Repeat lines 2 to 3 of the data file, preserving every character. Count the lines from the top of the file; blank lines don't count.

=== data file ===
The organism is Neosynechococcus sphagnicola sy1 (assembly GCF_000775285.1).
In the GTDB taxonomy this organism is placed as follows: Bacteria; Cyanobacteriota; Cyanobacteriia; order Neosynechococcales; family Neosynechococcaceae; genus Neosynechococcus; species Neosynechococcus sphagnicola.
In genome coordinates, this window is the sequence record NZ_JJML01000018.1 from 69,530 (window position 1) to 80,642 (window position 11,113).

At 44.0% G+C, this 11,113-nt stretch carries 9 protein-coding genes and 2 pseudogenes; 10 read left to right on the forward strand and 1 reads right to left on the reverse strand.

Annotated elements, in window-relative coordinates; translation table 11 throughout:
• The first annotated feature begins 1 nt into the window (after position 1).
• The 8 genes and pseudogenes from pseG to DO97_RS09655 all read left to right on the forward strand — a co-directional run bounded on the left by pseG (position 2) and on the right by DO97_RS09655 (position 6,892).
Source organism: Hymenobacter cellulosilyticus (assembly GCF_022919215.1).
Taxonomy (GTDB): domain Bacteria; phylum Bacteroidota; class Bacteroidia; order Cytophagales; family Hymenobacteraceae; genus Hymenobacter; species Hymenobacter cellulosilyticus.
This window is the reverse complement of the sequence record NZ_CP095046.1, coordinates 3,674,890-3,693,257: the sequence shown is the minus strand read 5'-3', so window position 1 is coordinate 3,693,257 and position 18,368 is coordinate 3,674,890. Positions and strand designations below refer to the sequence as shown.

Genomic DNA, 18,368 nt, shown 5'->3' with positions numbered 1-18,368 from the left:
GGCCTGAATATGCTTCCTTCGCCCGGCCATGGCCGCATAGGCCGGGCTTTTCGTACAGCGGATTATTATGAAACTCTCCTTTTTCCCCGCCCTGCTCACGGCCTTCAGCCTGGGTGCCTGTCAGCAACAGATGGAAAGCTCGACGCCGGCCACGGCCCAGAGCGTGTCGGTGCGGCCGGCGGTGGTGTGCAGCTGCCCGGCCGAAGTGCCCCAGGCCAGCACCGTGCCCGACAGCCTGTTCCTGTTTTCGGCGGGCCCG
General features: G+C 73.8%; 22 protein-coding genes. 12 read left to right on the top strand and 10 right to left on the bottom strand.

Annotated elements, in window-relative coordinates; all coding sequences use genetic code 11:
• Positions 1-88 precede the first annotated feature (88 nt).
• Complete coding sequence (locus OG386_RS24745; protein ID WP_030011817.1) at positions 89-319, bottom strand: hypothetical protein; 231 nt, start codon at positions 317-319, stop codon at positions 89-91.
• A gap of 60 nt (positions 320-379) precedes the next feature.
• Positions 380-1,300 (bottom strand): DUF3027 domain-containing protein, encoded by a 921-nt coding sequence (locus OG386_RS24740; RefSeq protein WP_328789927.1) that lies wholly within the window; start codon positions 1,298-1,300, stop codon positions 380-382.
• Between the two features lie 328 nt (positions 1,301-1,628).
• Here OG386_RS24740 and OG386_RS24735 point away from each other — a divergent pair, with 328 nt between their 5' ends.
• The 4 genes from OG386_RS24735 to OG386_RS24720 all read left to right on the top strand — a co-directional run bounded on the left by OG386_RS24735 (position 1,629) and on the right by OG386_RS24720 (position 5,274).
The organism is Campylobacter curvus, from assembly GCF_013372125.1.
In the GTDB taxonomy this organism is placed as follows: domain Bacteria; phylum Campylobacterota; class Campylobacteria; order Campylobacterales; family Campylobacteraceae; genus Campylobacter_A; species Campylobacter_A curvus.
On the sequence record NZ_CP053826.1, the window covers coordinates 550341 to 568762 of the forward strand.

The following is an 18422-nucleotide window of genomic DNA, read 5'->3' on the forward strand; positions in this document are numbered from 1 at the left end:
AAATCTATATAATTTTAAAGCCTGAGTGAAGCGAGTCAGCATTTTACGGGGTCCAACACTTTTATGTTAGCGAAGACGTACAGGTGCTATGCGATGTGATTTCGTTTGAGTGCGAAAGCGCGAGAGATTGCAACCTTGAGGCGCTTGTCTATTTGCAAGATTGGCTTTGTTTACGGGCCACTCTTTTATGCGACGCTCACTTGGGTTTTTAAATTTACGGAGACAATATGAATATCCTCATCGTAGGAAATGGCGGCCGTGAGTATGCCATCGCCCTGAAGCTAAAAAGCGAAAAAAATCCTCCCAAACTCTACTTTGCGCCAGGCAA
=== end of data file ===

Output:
In the GTDB taxonomy this organism is placed as follows: Bacteria; Cyanobacteriota; Cyanobacteriia; order Neosynechococcales; family Neosynechococcaceae; genus Neosynechococcus; species Neosynechococcus sphagnicola.
In genome coordinates, this window is the sequence record NZ_JJML01000018.1 from 69,530 (window position 1) to 80,642 (window position 11,113).